Christina (pictured) is Romulus' wife but their marriage is complex because she often does not live with father and son, preferring Melbourne to the countryside. Raimond's father sends him to an exclusive private school, and when Christina's second husband dies, she approaches him. But he doesn't want it. There's a great little scene when Raimond happens to pass by a teacher (headmaster?) in the grounds, and says to him that "if my mother calls, please can you tell her that I don't want to see her right now".

Just like that. The choices a young child is forced to make when confronted by the complexities of adult life, have never been so succinctly portrayed.

Saturday, 7 July 2007

Shakespeare appeared on Doctor Who tonight, but I didn't see much interest in the development of the character. Plenty of gags with the Doctor ("can I use that?"), who defeats a coven of witches.
Will provides the words for the dramatic moment of victory, banishing a swirl of nasty-looking critters to the other side.

In other news (not yet published), Susan Wyndham announces that Tom Wolfe's The Electric Kool-Aid Acid Test will be made into a movie. Variety announced it in early June.

Friday, 6 July 2007

What do Patricia Cornwell, Dick Francis, Ian Rankin, John Le Carre and Ruth Rendell have in common with Peter Temple (pictured)?

Winning "the world's richest prize for crime writing".

Perry at Matilda is gonna love this story.

One critique affirmed that tmeple's latest book, The Broken Shore, combined "first-rate" crime fiction with "a literary sensibility". So sofa-sleuths do value quality...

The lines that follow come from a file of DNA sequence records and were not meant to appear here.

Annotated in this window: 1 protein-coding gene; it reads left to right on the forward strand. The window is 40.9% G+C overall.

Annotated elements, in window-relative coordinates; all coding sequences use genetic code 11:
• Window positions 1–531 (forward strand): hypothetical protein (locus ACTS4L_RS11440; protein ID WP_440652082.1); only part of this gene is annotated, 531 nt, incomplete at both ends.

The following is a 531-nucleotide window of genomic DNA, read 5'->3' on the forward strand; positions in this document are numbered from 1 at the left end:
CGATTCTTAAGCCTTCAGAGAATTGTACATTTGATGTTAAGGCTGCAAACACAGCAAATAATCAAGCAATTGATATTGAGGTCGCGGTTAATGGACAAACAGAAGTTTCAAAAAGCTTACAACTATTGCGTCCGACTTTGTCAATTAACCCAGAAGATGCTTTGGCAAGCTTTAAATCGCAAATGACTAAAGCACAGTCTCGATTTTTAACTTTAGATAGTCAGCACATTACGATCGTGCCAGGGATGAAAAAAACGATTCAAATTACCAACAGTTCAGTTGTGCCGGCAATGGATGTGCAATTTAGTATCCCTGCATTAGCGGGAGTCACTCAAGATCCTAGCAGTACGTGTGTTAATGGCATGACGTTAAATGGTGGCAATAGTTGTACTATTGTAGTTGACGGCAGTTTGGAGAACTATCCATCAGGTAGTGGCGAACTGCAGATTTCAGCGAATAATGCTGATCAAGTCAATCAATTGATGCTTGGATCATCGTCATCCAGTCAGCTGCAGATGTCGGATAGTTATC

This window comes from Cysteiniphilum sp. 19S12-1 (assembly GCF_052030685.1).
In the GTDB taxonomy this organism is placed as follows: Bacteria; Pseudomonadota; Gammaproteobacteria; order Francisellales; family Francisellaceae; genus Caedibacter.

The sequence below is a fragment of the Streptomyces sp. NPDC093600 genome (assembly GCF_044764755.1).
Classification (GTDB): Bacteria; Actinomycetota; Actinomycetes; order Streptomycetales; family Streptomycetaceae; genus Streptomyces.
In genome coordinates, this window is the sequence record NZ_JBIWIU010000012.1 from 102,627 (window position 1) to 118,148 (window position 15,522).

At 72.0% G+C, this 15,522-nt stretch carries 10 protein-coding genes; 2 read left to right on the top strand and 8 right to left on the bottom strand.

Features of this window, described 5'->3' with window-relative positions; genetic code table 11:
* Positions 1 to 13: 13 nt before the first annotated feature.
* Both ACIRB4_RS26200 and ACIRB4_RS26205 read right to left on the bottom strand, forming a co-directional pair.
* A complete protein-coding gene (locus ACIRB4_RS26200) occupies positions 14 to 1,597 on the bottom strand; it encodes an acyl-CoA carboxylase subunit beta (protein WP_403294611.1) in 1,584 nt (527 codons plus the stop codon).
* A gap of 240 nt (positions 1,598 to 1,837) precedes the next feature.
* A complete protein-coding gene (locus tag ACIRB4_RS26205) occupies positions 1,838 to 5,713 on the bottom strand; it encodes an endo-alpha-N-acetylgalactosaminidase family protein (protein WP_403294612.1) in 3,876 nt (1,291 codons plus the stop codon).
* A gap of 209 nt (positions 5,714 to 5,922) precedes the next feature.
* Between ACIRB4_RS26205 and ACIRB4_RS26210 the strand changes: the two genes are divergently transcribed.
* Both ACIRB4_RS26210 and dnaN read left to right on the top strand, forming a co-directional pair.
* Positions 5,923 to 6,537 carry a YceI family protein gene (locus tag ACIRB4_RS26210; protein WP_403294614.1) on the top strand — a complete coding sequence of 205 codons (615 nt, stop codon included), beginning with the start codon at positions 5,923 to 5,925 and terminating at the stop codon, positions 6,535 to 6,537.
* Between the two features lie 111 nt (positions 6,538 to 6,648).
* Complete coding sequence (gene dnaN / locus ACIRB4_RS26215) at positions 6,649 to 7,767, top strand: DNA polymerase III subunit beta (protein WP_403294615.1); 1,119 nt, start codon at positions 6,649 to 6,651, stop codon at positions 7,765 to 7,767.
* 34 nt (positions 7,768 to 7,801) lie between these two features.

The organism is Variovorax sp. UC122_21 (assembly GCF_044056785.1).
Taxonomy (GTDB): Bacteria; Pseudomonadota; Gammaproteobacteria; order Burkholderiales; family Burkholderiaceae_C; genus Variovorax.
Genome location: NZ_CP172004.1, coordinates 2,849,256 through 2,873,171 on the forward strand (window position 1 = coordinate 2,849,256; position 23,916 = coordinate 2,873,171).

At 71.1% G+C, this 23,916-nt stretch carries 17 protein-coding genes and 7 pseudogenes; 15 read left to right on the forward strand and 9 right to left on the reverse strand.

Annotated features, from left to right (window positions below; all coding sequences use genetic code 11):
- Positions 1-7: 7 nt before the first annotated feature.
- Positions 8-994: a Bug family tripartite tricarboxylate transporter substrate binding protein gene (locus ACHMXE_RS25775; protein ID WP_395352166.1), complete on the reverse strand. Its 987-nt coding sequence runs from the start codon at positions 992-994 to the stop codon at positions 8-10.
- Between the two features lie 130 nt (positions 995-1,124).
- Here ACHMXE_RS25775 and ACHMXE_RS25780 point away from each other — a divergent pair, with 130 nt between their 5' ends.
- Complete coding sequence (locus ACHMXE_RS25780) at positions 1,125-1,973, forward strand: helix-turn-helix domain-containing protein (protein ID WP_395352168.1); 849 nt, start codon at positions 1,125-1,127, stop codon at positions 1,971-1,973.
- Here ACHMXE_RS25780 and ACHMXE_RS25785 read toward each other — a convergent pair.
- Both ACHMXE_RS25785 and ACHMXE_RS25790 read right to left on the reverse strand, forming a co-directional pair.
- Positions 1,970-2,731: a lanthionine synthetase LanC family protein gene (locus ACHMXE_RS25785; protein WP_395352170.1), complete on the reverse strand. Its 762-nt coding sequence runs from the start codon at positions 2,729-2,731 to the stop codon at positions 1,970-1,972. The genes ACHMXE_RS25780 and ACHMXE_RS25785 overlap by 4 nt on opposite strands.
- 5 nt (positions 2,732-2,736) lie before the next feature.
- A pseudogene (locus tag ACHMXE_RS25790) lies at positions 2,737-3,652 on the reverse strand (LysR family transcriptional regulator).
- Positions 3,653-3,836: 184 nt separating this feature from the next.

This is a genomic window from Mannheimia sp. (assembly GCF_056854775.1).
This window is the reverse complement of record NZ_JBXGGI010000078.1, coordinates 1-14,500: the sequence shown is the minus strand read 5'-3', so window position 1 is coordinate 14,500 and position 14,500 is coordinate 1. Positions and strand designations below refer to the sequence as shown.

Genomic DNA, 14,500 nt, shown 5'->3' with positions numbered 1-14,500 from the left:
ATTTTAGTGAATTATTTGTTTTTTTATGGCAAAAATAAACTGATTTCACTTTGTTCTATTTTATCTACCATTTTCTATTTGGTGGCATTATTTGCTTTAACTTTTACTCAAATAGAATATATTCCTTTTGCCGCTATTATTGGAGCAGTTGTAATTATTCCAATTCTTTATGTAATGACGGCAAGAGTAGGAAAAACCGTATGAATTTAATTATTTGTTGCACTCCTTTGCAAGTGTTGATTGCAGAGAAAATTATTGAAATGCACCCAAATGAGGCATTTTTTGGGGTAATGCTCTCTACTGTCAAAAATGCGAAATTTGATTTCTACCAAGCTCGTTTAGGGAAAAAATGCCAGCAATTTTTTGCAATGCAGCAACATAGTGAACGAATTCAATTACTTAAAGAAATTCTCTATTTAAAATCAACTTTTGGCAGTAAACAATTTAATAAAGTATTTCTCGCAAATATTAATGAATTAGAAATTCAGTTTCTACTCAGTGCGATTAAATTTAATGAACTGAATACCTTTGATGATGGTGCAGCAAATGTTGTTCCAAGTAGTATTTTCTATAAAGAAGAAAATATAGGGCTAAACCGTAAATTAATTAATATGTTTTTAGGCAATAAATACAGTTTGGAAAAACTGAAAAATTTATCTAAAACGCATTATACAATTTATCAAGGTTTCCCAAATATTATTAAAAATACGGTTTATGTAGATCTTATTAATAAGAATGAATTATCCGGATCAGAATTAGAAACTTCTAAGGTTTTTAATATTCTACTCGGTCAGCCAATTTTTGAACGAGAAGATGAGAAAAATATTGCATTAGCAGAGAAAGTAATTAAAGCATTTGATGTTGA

Wednesday, 4 July 2007

If Paris Hilton's post-prison trip to Hawaii must have made a great change from solitary, Salman Rushdie's continuing high profile, following more protests (this time in Malaysia), must feel all too familiar.

Sharon Bakar of the Bibliobibuli blog snags a choice quote from the vice-chancellor of Universiti Sains Malaysia, Dzulkifli Abdul Razak, who says "to riot is a misplaced action" because it may "render the community to be somewhat like a Pavlovian dog that 'salivates' at will" (The New Straits Times).

But probably most Westerners do as The Sydney Morning Herald has done: move on. Not to Kuala Lumpur or London (where Rushdie lives) but *sigh* to Paris.

The broadsheet's 'Magwatch' column today compares the heiress with one of the century's most prominent lightening rods for popular sympathy: Nelson Mandela.

NOT since Nelson Mandela walked free from prison in 1990 has the liberation of a prisoner been so highly publicised. Hearts raced and spirits soared across the globe as Paris Hilton strode the catwalk outside the Century Regional Correctional Facility towards her waiting limousine, ready to begin a new post-party-girl life of good deeds and charity work, and saving dolphins and children and stuff.

So off to Hawaii. According to blog Paris Hilton Online, she's already back in LA. Some are wondering what'll come of the good intentions that were articulated under the influence of jail, as The Sydney Morning Herald reported on 12 June:

“I used to act dumb. It was an act. I am 26-years-old, and that act is no longer cute.”

Reuters reported that “she might like to help in the fields of breast cancer or multiple sclerosis, diseases that her grandmothers suffered, or build a ‘Paris Hilton playhouse’ for sick children”.

We'll see. Maybe Rushdie will be similarly inspired toward (though, we hope, not so easily, as it appears is true in Paris' case, discouraged from) going out on a limb-never-scrambled.